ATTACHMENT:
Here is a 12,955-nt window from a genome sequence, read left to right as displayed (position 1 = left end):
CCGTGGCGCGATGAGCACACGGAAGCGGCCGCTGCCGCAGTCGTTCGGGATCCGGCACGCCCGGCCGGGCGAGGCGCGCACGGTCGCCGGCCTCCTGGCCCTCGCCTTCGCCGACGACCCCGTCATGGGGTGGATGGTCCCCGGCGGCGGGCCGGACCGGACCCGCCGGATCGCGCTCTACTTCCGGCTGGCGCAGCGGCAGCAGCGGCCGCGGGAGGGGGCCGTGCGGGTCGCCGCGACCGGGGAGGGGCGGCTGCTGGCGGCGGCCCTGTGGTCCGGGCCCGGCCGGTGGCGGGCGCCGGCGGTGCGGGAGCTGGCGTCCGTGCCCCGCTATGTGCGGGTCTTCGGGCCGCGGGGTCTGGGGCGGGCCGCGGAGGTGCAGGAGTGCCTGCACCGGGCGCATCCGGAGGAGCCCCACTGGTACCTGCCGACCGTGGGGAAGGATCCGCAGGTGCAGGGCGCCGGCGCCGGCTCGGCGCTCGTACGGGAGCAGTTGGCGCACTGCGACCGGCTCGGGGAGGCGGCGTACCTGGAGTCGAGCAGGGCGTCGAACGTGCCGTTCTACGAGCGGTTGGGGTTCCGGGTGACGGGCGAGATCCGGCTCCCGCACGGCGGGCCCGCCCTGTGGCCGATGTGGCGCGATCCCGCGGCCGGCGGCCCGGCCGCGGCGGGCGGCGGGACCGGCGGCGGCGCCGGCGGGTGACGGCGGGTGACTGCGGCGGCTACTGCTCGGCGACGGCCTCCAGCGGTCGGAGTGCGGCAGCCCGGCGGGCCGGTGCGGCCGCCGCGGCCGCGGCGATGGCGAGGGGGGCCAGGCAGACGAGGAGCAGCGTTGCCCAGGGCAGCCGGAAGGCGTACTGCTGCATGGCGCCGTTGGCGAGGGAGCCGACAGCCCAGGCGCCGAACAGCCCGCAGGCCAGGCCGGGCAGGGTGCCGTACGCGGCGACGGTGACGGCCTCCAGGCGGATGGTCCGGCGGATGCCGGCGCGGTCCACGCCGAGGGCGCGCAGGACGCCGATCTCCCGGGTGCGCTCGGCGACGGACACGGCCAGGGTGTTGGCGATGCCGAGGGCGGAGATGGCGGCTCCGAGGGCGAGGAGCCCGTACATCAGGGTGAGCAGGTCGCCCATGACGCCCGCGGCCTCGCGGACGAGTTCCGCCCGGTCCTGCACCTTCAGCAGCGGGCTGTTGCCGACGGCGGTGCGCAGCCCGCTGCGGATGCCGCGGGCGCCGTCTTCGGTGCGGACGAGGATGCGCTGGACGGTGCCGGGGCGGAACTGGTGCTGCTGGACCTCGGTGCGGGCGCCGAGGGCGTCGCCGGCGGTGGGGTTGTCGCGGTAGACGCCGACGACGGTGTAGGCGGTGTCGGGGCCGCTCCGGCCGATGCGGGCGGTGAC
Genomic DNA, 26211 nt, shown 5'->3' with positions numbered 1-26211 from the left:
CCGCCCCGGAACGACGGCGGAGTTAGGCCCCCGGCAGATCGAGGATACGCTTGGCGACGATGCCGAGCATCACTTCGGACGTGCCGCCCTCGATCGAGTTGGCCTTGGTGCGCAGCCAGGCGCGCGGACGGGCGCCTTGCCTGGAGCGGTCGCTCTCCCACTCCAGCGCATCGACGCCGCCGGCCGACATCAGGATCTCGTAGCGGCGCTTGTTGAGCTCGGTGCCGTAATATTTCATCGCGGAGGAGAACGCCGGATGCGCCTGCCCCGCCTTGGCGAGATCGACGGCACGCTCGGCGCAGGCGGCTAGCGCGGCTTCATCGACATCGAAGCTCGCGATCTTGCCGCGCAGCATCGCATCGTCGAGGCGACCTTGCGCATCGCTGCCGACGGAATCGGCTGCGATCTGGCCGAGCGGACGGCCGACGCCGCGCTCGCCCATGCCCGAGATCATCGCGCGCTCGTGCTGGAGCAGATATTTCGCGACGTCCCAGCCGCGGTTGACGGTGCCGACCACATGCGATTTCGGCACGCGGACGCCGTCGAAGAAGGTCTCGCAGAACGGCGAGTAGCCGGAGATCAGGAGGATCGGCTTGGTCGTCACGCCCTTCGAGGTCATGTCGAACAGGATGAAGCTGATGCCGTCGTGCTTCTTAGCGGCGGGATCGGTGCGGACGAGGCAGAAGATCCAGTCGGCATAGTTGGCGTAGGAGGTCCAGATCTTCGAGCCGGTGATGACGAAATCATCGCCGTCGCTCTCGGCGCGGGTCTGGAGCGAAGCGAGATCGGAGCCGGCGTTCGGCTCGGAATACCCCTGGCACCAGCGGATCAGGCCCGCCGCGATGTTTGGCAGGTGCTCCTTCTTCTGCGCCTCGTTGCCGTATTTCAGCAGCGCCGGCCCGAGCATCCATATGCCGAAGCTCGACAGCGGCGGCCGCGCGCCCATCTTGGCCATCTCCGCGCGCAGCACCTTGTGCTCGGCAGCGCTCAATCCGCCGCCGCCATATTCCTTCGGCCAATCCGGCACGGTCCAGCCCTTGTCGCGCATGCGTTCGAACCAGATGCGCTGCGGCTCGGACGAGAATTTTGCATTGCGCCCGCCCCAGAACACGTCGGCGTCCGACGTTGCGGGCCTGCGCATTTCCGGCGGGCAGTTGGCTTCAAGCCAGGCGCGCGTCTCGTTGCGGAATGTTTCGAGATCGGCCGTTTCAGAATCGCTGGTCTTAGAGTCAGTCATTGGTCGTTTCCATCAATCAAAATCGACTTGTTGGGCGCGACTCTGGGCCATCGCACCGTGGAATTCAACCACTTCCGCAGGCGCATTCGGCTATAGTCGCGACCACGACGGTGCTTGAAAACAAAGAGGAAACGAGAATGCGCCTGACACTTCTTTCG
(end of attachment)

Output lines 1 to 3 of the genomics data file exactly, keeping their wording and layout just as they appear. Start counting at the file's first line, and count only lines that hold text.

Here is a 12,955-nt window from a genome sequence, read left to right as displayed (position 1 = left end):
CCGTGGCGCGATGAGCACACGGAAGCGGCCGCTGCCGCAGTCGTTCGGGATCCGGCACGCCCGGCCGGGCGAGGCGCGCACGGTCGCCGGCCTCCTGGCCCTCGCCTTCGCCGACGACCCCGTCATGGGGTGGATGGTCCCCGGCGGCGGGCCGGACCGGACCCGCCGGATCGCGCTCTACTTCCGGCTGGCGCAGCGGCAGCAGCGGCCGCGGGAGGGGGCCGTGCGGGTCGCCGCGACCGGGGAGGGGCGGCTGCTGGCGGCGGCCCTGTGGTCCGGGCCCGGCCGGTGGCGGGCGCCGGCGGTGCGGGAGCTGGCGTCCGTGCCCCGCTATGTGCGGGTCTTCGGGCCGCGGGGTCTGGGGCGGGCCGCGGAGGTGCAGGAGTGCCTGCACCGGGCGCATCCGGAGGAGCCCCACTGGTACCTGCCGACCGTGGGGAAGGATCCGCAGGTGCAGGGCGCCGGCGCCGGCTCGGCGCTCGTACGGGAGCAGTTGGCGCACTGCGACCGGCTCGGGGAGGCGGCGTACCTGGAGTCGAGCAGGGCGTCGAACGTGCCGTTCTACGAGCGGTTGGGGTTCCGGGTGACGGGCGAGATCCGGCTCCCGCACGGCGGGCCCGCCCTGTGGCCGATGTGGCGCGATCCCGCGGCCGGCGGCCCGGCCGCGGCGGGCGGCGGGACCGGCGGCGGCGCCGGCGGGTGACGGCGGGTGACTGCGGCGGCTACTGCTCGGCGACGGCCTCCAGCGGTCGGAGTGCGGCAGCCCGGCGGGCCGGTGCGGCCGCCGCGGCCGCGGCGATGGCGAGGGGGGCCAGGCAGACGAGGAGCAGCGTTGCCCAGGGCAGCCGGAAGGCGTACTGCTGCATGGCGCCGTTGGCGAGGGAGCCGACAGCCCAGGCGCCGAACAGCCCGCAGGCCAGGCCGGGCAGGGTGCCGTACGCGGCGACGGTGACGGCCTCCAGGCGGATGGTCCGGCGGATGCCGGCGCGGTCCACGCCGAGGGCGCGCAGGACGCCGATCTCCCGGGTGCGCTCGGCGACGGACACGGCCAGGGTGTTGGCGATGCCGAGGGCGGAGATGGCGGCTCCGAGGGCGAGGAGCCCGTACATCAGGGTGAGCAGGTCGCCCATGACGCCCGCGGCCTCGCGGACGAGTTCCGCCCGGTCCTGCACCTTCAGCAGCGGGCTGTTGCCGACGGCGGTGCGCAGCCCGCTGCGGATGCCGCGGGCGCCGTCTTCGGTGCGGACGAGGATGCGCTGGACGGTGCCGGGGCGGAACTGGTGCTGCTGGACCTCGGTGCGGGCGCCGAGGGCGTCGCCGGCGGTGGGGTTGTCGCGGTAGACGCCGACGACGGTGTAGGCGGTGTCGGGGCCGCTCCGGCCGATGCGGGCGGTGAC
Genomic DNA, 26211 nt, shown 5'->3' with positions numbered 1-26211 from the left: